The Page

This Friday, Sept. 25, from 5:30 to about 8 p.m., volunteers are needed to do a survey of homeless persons in Slave Lake. Groups of two or three will conduct the survey throughout town. Volunteers will meet at the Slave Lake Native Friendship Centre to start. To volunteer call Lorna at 780-849-3039.

Inter-Agency Council meetings are starting up again Sept. 29 from 1 to 2 p.m. The location has changed to the multi-purpose room at the MRC.

The Northern Lights Aquatic Centre will be closed for at least the end of 2020, says a Town of Slave Lake news release. This is because Northern Lakes College is updating the boilers across the campus.

What in the world is ‘Turnip Home?’ That’s what town councillors and probably everyone listening in was wondering when it was reported at the Sept. 8 Slave Lake town council meeting that a business license had been granted to an entity of that name. So naturally we conducted an Internet search and found an Edmonton company by the same name. It deals in home security systems. So maybe a satellite office?

The M.D. of Lesser Slave River sure has a nice 2020 calendar. We’ve had a copy of it at The Leader all year and have been enjoying the photos of pretty scenes from around the M.D. But how about the month of September? It only has 28 days! Sounds more like February.
We’re going to hang onto it; someday it might be a collectors item.

Collectors item: A 28-day September.

We’ve had the pleasure at the office lately of listening to many hours of local radio, coming through the wall from the fellows doing the renovation work next door. Depending on the volume, it can be more or less of a challenge to figure out what song is playing, so we’ve got a ‘name that tune’ thing going on sometimes.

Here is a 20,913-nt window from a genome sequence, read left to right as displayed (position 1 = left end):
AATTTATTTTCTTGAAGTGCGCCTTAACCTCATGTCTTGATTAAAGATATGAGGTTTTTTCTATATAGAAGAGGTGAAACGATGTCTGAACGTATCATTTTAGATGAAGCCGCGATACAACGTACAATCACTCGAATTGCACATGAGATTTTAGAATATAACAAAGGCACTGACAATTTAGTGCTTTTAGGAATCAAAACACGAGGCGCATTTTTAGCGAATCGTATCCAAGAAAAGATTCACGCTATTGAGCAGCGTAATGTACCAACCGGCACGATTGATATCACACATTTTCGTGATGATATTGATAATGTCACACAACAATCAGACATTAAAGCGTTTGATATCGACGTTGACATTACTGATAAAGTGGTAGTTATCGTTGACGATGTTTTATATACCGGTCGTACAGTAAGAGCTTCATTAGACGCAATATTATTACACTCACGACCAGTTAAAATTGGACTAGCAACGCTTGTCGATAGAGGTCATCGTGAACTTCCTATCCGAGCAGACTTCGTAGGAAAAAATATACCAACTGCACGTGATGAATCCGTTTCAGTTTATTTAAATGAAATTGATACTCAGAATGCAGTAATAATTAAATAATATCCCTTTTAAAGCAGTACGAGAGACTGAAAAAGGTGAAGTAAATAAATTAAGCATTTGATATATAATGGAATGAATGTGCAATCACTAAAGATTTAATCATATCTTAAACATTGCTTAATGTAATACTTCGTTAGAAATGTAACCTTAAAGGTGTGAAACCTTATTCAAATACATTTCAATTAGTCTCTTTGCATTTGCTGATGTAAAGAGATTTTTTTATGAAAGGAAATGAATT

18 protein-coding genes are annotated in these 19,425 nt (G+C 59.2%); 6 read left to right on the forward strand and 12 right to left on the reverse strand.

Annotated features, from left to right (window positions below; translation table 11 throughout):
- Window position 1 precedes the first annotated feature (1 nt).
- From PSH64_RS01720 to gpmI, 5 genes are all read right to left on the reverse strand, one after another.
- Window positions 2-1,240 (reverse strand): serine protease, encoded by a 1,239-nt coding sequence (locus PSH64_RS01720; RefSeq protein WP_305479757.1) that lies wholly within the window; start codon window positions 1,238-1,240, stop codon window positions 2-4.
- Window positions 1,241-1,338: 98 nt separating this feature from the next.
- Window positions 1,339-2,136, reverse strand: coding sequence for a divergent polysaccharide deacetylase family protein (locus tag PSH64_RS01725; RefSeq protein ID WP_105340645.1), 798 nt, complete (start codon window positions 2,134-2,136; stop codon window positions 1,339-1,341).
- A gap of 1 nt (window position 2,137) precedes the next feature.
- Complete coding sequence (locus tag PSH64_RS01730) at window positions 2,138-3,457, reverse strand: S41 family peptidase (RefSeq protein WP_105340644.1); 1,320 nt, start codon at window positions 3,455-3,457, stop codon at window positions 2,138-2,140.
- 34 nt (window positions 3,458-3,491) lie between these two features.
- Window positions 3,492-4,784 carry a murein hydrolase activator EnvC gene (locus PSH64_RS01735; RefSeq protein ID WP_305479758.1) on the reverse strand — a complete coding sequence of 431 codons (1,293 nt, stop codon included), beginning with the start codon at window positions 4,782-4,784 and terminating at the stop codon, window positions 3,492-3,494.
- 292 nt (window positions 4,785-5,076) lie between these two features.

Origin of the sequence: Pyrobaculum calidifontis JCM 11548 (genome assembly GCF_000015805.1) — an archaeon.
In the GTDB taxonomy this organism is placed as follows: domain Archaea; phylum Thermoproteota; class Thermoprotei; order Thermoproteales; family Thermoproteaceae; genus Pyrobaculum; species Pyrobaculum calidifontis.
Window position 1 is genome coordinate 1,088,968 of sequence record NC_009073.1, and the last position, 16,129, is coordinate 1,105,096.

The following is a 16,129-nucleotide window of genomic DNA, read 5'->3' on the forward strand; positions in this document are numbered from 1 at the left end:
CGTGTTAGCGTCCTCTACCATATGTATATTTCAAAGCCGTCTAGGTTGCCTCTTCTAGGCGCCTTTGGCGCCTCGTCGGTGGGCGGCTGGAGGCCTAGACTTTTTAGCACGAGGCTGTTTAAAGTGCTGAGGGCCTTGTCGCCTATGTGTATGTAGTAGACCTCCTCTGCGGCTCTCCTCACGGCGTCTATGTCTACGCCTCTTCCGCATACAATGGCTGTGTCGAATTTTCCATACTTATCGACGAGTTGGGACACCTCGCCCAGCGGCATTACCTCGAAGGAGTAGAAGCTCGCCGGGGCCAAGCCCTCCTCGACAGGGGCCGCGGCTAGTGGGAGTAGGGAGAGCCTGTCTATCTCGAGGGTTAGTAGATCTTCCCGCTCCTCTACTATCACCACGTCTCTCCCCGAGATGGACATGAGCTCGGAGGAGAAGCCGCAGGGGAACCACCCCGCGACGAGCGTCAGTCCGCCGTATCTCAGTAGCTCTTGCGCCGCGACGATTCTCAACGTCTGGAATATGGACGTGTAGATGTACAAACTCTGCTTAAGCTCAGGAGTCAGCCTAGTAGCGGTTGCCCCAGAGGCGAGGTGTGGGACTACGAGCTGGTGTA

So what about that ‘Seventies, Eighties and Nineties’ format anyway? We can say for sure the programmers don’t stick to it – not that we’re complaining. We’re just wondering why – if playing certain songs from the 1960s is so irresistible – they don’t just add ‘Sixties’ to the format tag. And why is it always an ‘All-Eighties Weekend?’ Is that supposed to make it more attractive? Question, questions.

We finally got around to asking somebody about that mountain of sawdust out on the road with no name northeast of Slave Lake. It apparently belongs to Complete Waste Solutions and is used in oilpatch applications. It’s big! You can see it from miles away, thanks to the country being so flat around there.

Big discussion in the office last Friday about whether the Oh Henry! candy bar is strictly a Canadian thing. Quickly solved by Google, of course. Invented by George Williamson of Chicago in 1920. Produced in Canada by Hershey in Smiths Falls Ontario (Home town of Brooke Henderson!) until 2008, when the factory moved to Mexico.
So not Canadian, although the one produced in Canada was different than its American counterpart, according to our sources.

The sawdust mountain.

Share this post

Post Comment